Is this adequate fencing?

Discussion in 'Goats' started by Tau, Aug 26, 2006.

  1. Tau

    Tau Member

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    We're looking at buying a 22 acre farm and dream about raising goats out on the pasture.

    There are two nice hay fields and three fenced pastures. I took photos when we had the house inspected, and I was hoping someone might weigh in on whether or not this fencing was good enough to hold in goats. It's about 3 feet tall and I forgot to measure how far apart the T bars are.

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  2. LONGRANGER

    LONGRANGER Member

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    NO NO NO. Read my experience in the post right after yours.

    Mike B
     

  3. copperkid3

    copperkid3 Well-Known Member

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    See the high-lited and underlined portion of your question above? :rolleyes:
    This was ALL I needed to read........pictures weren't necessary at that point!
    If you have ever had a Saanan buck in rut and seen him clear a 4 foot rigid fence panel with a foot and a half to spare......then you already know the answer as well. Actually he was like a great Lipizzan stallion clearing the high and mighty hurdle.....did it with grace and ease. :hobbyhors
     
  4. armeda

    armeda Well-Known Member

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    Three feet is not tall enough. Most goat fencing is at least 4 feet tall. I have read in the threads about goats horns getting stuck in fencing and would be interested to have someone recommend what is best to prevent this as we have a little pygmy buck that will have horns. We have similar fencing we are planning to use but the squares are smaller - like 2"x4".
    Six foot cyclone fence seems like overkill but I guess it's not after reading Mike's post. Most people can't afford a fence like that. Also, a friend of mine has six foot fence and says her young buck got out in 2 minutes. He is a bottle baby and really wanted to be with "mom." He is a pygmy. Would a string of electric wire be ok to put along the top to make fencing more secure? Both to keep goats in and predators out?

    Armeda
     
  5. topside1

    topside1 Retired Coastie Supporter

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    This fence is useable providing you strand 14 gauge electric wire runs on the inside. You just buy reverse T-post insulators, stretchers, grounding rods, and get on with it...It's not hard!!! I would back up my electric runs with a 50-mile charger to provide plenty of deterrence. Don't be cheap and buy and downgrade you'll be sorry. Total approx. cost for fencing 22 acres--under five hundred dollars. P.S. I need to build your herd buck separate quarters. One last thing, imagine this, most adult dairy goats stand six feet tall when balancing on their back hooves...John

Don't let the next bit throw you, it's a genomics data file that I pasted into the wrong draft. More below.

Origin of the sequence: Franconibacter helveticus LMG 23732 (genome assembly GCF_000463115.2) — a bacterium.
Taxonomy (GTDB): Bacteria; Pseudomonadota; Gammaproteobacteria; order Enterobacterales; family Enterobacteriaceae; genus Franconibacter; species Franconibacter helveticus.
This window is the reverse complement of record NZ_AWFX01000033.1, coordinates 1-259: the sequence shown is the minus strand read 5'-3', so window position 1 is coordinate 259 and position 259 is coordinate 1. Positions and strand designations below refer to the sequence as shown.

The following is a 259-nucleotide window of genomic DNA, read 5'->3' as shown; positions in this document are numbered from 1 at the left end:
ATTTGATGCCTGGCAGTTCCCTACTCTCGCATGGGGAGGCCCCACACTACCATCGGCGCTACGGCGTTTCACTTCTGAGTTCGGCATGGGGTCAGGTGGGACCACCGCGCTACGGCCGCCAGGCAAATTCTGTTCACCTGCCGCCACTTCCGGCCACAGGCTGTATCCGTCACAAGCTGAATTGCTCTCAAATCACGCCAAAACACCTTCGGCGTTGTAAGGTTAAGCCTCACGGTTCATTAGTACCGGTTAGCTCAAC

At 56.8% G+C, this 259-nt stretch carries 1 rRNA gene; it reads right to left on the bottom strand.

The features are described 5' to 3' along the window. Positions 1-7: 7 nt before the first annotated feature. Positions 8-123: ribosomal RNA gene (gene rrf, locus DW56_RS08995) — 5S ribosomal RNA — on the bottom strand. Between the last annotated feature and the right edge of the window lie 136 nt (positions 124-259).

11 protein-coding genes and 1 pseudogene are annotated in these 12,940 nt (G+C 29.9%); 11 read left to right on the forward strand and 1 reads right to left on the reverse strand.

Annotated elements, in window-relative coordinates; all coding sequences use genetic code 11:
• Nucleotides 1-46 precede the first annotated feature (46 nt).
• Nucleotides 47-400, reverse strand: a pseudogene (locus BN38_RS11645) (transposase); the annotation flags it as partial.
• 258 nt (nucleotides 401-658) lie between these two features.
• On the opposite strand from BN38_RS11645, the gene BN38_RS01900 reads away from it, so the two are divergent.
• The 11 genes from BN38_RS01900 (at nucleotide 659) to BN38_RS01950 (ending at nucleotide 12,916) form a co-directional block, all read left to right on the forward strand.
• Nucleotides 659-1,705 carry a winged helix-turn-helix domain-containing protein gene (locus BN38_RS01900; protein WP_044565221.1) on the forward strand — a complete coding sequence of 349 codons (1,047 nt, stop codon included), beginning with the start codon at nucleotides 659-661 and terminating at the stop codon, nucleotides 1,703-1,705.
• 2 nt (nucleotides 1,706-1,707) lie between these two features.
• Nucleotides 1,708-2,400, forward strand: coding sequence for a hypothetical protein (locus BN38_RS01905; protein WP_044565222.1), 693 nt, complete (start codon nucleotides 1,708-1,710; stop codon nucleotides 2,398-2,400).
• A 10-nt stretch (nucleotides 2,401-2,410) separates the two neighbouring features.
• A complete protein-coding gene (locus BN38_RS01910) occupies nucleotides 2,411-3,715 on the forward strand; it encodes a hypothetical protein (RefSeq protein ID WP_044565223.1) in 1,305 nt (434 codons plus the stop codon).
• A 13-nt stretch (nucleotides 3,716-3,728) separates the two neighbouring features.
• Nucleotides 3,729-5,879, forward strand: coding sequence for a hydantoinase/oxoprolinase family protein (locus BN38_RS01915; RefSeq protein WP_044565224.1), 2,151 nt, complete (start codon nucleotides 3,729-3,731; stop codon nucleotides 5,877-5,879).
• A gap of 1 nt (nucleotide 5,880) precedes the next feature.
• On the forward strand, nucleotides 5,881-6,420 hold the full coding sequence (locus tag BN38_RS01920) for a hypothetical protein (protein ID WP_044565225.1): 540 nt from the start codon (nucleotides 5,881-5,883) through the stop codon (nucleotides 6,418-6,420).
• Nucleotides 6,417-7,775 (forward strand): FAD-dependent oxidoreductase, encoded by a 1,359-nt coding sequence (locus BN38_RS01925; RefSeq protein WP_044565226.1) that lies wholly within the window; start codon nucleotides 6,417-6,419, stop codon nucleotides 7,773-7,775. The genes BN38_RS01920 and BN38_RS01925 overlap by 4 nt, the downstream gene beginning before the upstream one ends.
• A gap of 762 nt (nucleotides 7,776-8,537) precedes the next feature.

6. Shazza

    Shazza Well-Known Member Supporter

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    I totally agree with Topside1....we use electric fencing here. A big difference from country to country though, we dont have predators that prey on our farm animals, the biggest are foxes. And as pointed out huge fences dont even keep them out. If this is your boundary fence then you will need electric there as well. Unless you have a laneway like we do here, the electric is on the inside of the goat paddocks with a laneway around the entire boundary. I find if a buck wants to get out it is usually into the doe paddock not out into the unknown....so if funds are limited concentrate on your actual goat paddocks.
     
  7. stacygoats

    stacygoats Well-Known Member

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    I've had two jumpers, but they only jumped the fence to get to the other goats. The first one was solved by adding electric wire and the second has been with the rest of herd with no reason to jump the fence. Three of my 5 pastures have the electric added and I plan to put it up in the others too.
    I'd remove the barbed wire strand from the top and replace with electric and add a second strand about 14" from the ground.
    Now my buck has his own pen which is taller and reinforced.
     
  8. Bearfootfarm

    Bearfootfarm Hello, hello....is there anybody in there.....? Supporter

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    I agree with adding the electric wire. Id run at least one around the bottom on the outside to prevent diggers, and one or two at the top to discourage jumpers. You may even want to run one or 2 inside to keep them from putting their heads through, depending on the size of your goats. One on the inside about 6-8 inches up and standing out a few inches from the fence should stop the temptation to put their heads through. This site will give you some good ideas: http://www.ibiblio.org/farming-connection/links/fencebld.htm